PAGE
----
Directed by: George Gallo
Starring: Orlando Jones, Eddie Griffin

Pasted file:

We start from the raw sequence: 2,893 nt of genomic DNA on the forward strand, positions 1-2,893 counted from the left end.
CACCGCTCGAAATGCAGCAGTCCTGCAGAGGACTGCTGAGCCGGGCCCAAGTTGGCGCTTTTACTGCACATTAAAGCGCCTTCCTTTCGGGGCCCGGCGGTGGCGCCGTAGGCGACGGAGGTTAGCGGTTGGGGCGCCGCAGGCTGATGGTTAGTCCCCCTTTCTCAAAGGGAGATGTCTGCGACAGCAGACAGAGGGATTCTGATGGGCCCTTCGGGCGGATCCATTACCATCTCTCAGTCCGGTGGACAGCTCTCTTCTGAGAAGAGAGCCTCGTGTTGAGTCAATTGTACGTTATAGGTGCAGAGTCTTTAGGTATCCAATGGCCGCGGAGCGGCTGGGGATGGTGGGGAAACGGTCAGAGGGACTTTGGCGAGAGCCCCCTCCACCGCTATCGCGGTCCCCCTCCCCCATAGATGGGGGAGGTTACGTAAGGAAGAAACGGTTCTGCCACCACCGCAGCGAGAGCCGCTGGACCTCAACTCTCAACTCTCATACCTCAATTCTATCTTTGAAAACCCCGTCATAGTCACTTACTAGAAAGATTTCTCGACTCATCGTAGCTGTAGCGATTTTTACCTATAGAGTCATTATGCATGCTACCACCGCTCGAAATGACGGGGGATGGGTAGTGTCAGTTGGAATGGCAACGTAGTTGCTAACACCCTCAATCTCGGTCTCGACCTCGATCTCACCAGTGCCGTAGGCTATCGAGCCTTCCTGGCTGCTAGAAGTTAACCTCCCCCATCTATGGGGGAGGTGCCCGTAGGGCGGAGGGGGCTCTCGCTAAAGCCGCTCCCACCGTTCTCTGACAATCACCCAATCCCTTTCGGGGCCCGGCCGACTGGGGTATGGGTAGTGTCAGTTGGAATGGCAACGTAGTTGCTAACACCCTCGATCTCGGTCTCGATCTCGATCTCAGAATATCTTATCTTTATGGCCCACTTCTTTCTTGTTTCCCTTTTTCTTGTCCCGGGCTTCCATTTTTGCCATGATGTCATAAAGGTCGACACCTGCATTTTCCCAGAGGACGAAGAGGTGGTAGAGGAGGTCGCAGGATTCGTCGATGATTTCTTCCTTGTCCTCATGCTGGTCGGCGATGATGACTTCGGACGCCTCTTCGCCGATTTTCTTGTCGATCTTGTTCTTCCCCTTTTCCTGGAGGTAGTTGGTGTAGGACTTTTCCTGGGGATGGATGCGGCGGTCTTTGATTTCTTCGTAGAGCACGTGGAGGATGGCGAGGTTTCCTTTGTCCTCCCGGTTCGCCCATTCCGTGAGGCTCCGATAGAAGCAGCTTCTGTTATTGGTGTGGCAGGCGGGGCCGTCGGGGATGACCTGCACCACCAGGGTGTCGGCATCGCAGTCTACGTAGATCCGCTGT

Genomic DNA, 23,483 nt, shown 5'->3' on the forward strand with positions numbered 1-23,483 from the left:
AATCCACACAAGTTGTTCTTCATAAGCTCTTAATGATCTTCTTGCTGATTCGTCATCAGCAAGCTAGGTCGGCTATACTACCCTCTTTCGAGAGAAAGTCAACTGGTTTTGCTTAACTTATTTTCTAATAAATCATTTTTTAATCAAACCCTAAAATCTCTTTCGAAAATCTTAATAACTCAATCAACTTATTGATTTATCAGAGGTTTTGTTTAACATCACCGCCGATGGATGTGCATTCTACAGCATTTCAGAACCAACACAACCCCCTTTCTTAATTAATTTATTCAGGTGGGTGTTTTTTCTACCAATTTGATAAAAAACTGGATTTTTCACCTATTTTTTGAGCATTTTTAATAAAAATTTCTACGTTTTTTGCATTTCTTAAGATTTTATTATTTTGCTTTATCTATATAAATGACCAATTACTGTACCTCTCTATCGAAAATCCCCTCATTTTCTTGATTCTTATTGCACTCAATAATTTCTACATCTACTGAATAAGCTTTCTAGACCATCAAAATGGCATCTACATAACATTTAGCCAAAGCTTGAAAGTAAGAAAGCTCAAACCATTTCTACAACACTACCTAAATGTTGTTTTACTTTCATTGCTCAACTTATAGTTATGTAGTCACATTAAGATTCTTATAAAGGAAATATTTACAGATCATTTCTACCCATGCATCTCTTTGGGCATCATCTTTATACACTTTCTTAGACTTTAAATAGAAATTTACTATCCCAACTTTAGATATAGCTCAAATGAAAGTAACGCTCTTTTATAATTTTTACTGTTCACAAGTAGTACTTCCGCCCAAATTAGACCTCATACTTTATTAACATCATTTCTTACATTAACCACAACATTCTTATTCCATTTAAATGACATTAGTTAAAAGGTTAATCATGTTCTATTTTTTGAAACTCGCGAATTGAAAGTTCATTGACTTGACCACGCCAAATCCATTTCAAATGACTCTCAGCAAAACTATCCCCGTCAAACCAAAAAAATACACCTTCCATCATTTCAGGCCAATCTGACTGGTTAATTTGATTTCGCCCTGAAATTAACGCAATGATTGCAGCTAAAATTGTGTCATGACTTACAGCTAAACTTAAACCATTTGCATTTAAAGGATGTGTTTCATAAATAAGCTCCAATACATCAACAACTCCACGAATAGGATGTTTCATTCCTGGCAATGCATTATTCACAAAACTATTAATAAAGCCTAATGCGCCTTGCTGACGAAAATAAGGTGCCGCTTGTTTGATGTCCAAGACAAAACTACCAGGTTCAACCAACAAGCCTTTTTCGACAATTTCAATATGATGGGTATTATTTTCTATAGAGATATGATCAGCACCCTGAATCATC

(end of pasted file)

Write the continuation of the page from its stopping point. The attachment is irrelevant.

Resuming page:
"Let's go sit down front and make fools of ourselves!" a wannabe prankster shouted to his cohorts as they raced ahead of me into the theater for opening night of Double Take. Seems they, too, had believed the trailers and assumed the movie was going to be a love-in of foolish fun. Oh, well. Conned again. Double Take is a lot of things, but funny it is not. Snooty Harvard grad Manhattan banker Orlando Jones (Magnolia) must flee the country to escape a Mexican drug lord's vendetta. Sticking to him like Super Glue is Eddie Griffin ( Foolish), a wise-ass Energizer gutter-bunny. A twisting trail of double-cross and violence on both sides of the border -- uplifted by philosophical repartee -- leads the two guys to experience male bonding, as they change their hair styles and celebrate on the beach in Malibu. Contrary to what many critics are claiming, this is not the "worst movie of the year" (it's only January after all), but it might be the most disappointing. George Gallo wrote one of the best "odd-couple" buddy movies ever -- 1988's Midnight Run with Robert DeNiro and Charles Grodin. Thus, expectations were high that, despite a decade-long hiatus, Gallo would repeat Midnight's magic formula. Didn't happen. Double Take fails, not so much because it ended up being unfunny, but because it tries to pretend you can have a buddy movie with people who would in reality be incapable of achieving friendship. Eddie Griffin's character, who wavers between idiotic jerk/street-smart angel/FBI agent, is not who he pretends to be. Friendship can't happen if people are dishonest with one another. And a movie based on a false premise is going to fall apart when real people see it, because the audience doesn't suffer the same myopia the filmmakers do. We also know that friendships usually occur between interesting people. But the character played by Orlando Jones is so boring -- he has no quirks, no secret passions, no nothing (except money) -- it's hard to believe anyone would ever bond with him, much less a smart guy like Eddie Griffin. With all that said, Double Take is worth catching at the bargain matinee: There's lots of action, the photography and set design are commendable, and you can't fault the actors for the script flaws -- they seemed to be giving their all. Giving more than her all -- thanks to cartoon-sized breast implants -- was cowboy-bar songbird Donna Eska, who deserves special mention as the funniest character in the movie. The soundtrack was outstanding -- exciting, catchy, innovative. It's as if composer Graeme Revell's music achieved the promise of Double Take that the movie itself just couldn't deliver.